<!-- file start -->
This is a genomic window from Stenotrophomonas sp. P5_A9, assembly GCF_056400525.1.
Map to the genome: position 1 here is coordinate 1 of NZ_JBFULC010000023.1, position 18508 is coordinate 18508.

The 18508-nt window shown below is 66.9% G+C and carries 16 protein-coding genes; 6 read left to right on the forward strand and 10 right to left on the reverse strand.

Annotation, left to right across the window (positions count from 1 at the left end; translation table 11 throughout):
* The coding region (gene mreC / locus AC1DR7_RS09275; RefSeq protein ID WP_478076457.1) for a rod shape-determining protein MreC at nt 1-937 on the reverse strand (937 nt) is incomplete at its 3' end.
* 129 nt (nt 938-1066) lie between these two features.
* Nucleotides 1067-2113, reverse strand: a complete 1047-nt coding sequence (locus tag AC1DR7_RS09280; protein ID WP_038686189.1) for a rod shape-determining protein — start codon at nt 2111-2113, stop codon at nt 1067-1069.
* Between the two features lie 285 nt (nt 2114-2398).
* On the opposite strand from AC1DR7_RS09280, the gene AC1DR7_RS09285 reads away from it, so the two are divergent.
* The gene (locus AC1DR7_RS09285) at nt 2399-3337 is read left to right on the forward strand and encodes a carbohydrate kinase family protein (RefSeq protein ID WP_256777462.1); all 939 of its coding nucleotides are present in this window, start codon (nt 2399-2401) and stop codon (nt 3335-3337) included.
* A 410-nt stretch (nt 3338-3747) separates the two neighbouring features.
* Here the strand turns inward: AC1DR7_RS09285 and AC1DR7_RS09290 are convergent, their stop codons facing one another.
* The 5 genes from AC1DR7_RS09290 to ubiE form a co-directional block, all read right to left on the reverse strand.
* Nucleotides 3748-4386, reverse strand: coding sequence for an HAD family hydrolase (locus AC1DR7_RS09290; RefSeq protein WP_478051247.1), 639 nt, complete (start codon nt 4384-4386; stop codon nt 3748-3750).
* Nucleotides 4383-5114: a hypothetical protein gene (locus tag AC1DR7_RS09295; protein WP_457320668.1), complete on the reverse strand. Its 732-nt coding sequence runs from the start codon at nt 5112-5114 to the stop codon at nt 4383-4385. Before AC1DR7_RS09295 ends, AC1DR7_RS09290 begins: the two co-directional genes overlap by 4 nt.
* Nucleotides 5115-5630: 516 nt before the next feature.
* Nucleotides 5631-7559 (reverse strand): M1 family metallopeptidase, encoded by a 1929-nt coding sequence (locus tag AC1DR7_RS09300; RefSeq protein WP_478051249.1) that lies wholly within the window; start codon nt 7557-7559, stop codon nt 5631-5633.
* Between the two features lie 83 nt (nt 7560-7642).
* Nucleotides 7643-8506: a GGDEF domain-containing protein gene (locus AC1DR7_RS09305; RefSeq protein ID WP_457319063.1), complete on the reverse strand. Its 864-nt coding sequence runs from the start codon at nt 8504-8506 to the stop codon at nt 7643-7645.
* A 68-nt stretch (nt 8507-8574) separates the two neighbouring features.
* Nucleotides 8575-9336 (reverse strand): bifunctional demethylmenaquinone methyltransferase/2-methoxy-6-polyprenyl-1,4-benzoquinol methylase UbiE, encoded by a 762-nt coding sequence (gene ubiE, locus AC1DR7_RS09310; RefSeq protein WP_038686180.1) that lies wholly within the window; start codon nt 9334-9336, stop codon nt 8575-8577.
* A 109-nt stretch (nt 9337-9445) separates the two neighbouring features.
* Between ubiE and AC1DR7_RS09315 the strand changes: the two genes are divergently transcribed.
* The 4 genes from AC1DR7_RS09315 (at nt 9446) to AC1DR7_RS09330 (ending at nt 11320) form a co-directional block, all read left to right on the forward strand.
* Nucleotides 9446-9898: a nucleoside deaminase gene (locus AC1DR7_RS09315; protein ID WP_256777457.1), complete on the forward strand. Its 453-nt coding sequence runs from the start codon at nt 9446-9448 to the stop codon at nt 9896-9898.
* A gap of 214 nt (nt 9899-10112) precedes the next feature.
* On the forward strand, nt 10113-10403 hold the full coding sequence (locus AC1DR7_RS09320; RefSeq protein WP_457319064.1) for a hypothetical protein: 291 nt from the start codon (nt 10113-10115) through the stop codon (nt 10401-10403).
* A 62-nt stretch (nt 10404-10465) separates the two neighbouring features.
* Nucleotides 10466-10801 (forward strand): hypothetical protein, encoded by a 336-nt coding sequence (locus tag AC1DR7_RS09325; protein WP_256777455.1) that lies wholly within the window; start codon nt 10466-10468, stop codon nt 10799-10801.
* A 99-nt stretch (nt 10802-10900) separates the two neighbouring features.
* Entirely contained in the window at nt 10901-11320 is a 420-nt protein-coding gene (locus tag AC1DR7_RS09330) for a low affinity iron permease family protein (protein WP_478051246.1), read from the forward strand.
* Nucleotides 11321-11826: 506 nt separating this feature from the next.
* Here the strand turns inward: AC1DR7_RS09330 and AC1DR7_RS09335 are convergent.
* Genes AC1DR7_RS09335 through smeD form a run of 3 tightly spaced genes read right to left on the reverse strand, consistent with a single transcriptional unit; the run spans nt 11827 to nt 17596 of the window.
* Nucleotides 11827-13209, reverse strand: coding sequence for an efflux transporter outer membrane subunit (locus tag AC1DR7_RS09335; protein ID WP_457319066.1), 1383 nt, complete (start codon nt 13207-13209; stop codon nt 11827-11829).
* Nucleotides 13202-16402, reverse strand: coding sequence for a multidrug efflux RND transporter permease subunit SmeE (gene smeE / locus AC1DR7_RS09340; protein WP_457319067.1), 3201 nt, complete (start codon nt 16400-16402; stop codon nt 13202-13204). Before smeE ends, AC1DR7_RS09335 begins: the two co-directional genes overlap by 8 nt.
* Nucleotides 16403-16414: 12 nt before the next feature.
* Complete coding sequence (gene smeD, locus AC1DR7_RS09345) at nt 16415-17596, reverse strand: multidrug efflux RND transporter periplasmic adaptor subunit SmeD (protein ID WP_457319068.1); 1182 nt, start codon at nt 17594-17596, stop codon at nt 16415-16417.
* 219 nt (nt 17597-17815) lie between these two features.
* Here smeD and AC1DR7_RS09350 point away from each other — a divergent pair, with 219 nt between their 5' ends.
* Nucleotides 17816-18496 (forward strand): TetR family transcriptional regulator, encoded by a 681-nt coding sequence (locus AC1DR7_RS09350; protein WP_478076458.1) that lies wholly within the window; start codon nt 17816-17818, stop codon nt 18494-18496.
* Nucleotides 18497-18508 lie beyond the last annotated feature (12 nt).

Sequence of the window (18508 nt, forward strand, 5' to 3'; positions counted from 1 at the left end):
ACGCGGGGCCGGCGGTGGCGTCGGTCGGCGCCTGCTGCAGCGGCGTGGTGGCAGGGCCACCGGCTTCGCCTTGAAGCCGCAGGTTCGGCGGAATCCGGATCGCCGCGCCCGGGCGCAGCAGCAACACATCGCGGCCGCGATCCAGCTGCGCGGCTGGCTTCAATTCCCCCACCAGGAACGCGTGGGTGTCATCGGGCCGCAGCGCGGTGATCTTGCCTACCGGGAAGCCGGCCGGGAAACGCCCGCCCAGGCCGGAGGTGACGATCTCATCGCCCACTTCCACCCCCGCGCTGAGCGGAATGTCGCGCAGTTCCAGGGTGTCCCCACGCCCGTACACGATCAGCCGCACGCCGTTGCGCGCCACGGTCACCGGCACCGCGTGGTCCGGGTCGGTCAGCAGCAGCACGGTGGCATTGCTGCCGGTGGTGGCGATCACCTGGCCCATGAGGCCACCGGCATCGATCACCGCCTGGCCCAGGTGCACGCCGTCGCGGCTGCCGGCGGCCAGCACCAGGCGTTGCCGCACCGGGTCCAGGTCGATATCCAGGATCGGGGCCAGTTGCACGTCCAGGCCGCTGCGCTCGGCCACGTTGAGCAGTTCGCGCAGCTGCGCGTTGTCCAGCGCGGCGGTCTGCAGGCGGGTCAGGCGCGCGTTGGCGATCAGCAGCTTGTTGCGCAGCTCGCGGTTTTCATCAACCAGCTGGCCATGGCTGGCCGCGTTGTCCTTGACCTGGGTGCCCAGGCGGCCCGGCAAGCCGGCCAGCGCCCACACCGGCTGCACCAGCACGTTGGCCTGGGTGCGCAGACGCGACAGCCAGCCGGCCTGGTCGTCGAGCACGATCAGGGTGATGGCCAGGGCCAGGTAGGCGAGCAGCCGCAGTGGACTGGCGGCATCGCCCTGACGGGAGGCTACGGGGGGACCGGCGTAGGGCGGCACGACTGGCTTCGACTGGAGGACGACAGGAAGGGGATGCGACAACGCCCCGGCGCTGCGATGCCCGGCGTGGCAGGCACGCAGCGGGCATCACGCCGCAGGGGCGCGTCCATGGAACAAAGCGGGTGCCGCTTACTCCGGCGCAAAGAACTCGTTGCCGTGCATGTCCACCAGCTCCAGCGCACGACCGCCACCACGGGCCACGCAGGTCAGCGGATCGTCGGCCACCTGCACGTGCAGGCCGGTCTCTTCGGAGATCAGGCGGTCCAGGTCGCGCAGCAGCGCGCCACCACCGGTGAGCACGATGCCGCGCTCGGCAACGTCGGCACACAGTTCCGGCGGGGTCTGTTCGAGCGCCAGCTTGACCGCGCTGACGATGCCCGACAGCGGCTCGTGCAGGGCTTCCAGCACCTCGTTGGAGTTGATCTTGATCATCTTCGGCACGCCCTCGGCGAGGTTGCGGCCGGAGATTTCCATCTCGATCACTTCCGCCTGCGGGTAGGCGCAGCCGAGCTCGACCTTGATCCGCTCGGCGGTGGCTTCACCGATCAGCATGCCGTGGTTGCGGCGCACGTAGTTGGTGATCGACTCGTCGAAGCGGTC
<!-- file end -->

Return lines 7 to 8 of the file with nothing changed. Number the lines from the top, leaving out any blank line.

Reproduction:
* Nucleotides 1067-2113, reverse strand: a complete 1047-nt coding sequence (locus tag AC1DR7_RS09280; protein ID WP_038686189.1) for a rod shape-determining protein — start codon at nt 2111-2113, stop codon at nt 1067-1069.
* Between the two features lie 285 nt (nt 2114-2398).